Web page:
(399g) Selective Hydrogenations in Proton Exchange Membrane Reactor

Authors: 
Carl, S., University of Michigan
Thompson, L. T., University of Michigan
Waldrop, K., Vanderbilt University
Pintauro, P. N., Vanderbilt University
Conventional selective hydrogenation reactions are carried out thermocatalytically at high temperatures and pressures in tubular plug-flow reactor that often yield low selectivities to the desired products. An alternative involves the use of PEM reactors that operate low temperatures and pressures, and can utilize renewable electricity. Additionally, these reactors allow for control over protons, enabling higher hydrogen coverages on the catalyst surface.

As is the case for other types of catalytic reactions, the selectivity for electrocatalytic hydrogenations is determined primarily by the cathode materials. Often noble metals such as Pt, Rh, and Pd are often employed for its high activity and selectivity for desired hydrogenated products; however, due to its high cost of these precious metals, they have been loaded onto high surface area supports to minimize amount used and retain its high performance. For example, our group has investigated the use of early transition metal carbide based catalysts as a support. Significant improvements in product yields and selectivities were demonstrated for the electrocatalytic hydrogenation of triglycerides using Pd/W2C materials. These improved rates have been linked to hydrogen spillover and synergistic effects between Pd and the W2C support.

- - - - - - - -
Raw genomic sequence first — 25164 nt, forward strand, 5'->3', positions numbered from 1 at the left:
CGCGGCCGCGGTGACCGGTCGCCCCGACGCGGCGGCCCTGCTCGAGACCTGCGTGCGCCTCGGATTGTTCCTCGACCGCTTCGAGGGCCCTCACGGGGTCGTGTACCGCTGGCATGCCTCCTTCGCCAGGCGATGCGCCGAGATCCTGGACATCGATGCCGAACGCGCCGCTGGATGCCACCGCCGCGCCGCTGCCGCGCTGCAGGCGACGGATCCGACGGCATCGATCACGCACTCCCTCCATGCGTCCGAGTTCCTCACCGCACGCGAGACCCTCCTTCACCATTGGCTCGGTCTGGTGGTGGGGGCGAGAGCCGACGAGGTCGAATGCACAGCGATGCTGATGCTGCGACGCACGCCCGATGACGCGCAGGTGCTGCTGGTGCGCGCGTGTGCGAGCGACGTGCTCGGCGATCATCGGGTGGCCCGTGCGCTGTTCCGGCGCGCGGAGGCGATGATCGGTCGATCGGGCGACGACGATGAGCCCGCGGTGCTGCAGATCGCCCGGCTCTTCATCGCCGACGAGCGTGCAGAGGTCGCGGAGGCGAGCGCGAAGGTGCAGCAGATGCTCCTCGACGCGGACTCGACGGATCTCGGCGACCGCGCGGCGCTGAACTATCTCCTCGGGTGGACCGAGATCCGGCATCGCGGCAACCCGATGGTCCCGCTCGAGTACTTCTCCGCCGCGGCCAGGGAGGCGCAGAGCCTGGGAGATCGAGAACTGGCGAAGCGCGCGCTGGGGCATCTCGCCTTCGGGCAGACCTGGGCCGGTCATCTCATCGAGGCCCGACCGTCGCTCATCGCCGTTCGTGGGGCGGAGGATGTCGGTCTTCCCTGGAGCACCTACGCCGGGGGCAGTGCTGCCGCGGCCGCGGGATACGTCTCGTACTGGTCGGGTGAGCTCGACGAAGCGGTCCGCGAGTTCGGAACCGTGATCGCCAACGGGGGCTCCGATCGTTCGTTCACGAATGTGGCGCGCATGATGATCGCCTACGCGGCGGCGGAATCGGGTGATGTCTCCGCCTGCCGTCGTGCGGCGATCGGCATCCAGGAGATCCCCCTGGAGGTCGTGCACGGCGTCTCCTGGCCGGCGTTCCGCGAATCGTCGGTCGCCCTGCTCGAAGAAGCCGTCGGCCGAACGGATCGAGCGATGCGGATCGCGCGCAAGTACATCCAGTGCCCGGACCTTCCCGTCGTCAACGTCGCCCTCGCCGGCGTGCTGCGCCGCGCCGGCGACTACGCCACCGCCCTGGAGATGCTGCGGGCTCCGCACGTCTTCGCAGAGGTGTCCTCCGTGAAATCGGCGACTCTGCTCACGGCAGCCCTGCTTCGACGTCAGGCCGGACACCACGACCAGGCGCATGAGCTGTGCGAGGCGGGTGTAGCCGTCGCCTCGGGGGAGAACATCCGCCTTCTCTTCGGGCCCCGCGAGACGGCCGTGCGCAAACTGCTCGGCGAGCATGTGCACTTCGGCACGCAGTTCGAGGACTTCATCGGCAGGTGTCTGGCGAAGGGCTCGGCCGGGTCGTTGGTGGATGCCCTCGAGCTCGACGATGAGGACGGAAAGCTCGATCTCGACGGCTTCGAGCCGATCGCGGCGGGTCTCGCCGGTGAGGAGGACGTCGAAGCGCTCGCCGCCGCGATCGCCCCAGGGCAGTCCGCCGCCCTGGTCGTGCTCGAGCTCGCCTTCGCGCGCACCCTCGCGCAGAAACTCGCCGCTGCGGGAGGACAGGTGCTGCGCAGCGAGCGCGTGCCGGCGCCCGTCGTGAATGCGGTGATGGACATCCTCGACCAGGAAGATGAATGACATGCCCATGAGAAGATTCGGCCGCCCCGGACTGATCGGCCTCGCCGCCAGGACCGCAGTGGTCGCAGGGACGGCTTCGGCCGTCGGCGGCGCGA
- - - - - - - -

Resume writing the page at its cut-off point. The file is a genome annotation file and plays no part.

The aim of research described in this paper was to investigate the impact of hydrogen spill-over in the electrocatalytic hydrogenation of furfural, a model biomass compound, in a PEM reactor by varying the cathode catalyst. The performance of the traditional electrocatalyst (Pd black) was compared to the performance of cathode catalyst mixture consisting of the traditional electrocatalyst with a metal active for hydrogenation (Pd and Pt) supported on traditional thermocatalyst supports (SiO2 and Al2O3). The hydrogenation rates and selectivities were linked to the structural and compositional properties of the catalyst mixtures in which the cathode containing the thermocatalyst had improved selectivity towards completely hydrogenated products. The determine the synergistic effect of the Pd black and thermocatalyst in the cathode mixture, the performance of that mixture was compared to a cathode mixture utilizing carbon as its electrocatalyst. The selectivity towards completely hydrogenated products was attributed to the thermocatalyst while the improved hydrogenation rate was attributed to hydrogen spill-over from Pd black.

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